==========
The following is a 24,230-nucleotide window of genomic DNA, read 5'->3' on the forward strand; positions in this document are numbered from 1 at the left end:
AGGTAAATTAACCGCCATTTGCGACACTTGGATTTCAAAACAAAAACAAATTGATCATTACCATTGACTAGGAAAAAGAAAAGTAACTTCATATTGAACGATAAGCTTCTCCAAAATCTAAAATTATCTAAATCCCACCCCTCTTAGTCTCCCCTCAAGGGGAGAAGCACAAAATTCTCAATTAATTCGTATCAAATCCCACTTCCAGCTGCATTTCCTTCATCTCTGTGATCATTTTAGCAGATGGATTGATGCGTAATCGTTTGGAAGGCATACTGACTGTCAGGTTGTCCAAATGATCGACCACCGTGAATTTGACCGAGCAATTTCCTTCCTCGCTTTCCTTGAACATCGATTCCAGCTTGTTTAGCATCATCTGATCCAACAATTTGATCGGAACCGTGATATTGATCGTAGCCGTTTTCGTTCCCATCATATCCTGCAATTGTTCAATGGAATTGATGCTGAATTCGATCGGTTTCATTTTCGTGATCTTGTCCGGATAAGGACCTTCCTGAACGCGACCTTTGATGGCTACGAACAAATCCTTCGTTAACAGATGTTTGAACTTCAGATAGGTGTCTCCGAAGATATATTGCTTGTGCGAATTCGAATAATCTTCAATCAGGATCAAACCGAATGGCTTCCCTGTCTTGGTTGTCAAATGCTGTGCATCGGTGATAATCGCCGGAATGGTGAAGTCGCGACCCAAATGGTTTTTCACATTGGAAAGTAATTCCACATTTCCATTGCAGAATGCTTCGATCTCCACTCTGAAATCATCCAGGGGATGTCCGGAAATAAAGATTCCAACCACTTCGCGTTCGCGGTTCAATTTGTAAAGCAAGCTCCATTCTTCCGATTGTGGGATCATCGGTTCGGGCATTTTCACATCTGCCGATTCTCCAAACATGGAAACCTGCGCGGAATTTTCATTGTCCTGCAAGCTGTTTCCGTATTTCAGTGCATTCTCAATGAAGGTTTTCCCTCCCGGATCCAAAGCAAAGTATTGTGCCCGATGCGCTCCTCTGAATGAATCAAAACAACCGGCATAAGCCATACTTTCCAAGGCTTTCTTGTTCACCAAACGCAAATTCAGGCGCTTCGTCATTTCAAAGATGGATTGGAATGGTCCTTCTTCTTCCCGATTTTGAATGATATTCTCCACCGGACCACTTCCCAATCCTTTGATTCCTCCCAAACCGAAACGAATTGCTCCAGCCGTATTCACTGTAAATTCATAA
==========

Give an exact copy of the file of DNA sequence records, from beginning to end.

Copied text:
The following is a 24,230-nucleotide window of genomic DNA, read 5'->3' on the forward strand; positions in this document are numbered from 1 at the left end:
AGGTAAATTAACCGCCATTTGCGACACTTGGATTTCAAAACAAAAACAAATTGATCATTACCATTGACTAGGAAAAAGAAAAGTAACTTCATATTGAACGATAAGCTTCTCCAAAATCTAAAATTATCTAAATCCCACCCCTCTTAGTCTCCCCTCAAGGGGAGAAGCACAAAATTCTCAATTAATTCGTATCAAATCCCACTTCCAGCTGCATTTCCTTCATCTCTGTGATCATTTTAGCAGATGGATTGATGCGTAATCGTTTGGAAGGCATACTGACTGTCAGGTTGTCCAAATGATCGACCACCGTGAATTTGACCGAGCAATTTCCTTCCTCGCTTTCCTTGAACATCGATTCCAGCTTGTTTAGCATCATCTGATCCAACAATTTGATCGGAACCGTGATATTGATCGTAGCCGTTTTCGTTCCCATCATATCCTGCAATTGTTCAATGGAATTGATGCTGAATTCGATCGGTTTCATTTTCGTGATCTTGTCCGGATAAGGACCTTCCTGAACGCGACCTTTGATGGCTACGAACAAATCCTTCGTTAACAGATGTTTGAACTTCAGATAGGTGTCTCCGAAGATATATTGCTTGTGCGAATTCGAATAATCTTCAATCAGGATCAAACCGAATGGCTTCCCTGTCTTGGTTGTCAAATGCTGTGCATCGGTGATAATCGCCGGAATGGTGAAGTCGCGACCCAAATGGTTTTTCACATTGGAAAGTAATTCCACATTTCCATTGCAGAATGCTTCGATCTCCACTCTGAAATCATCCAGGGGATGTCCGGAAATAAAGATTCCAACCACTTCGCGTTCGCGGTTCAATTTGTAAAGCAAGCTCCATTCTTCCGATTGTGGGATCATCGGTTCGGGCATTTTCACATCTGCCGATTCTCCAAACATGGAAACCTGCGCGGAATTTTCATTGTCCTGCAAGCTGTTTCCGTATTTCAGTGCATTCTCAATGAAGGTTTTCCCTCCCGGATCCAAAGCAAAGTATTGTGCCCGATGCGCTCCTCTGAATGAATCAAAACAACCGGCATAAGCCATACTTTCCAAGGCTTTCTTGTTCACCAAACGCAAATTCAGGCGCTTCGTCATTTCAAAGATGGATTGGAATGGTCCTTCTTCTTCCCGATTTTGAATGATATTCTCCACCGGACCACTTCCCAATCCTTTGATTCCTCCCAAACCGAAACGAATTGCTCCAGCCGTATTCACTGTAAATTCATAA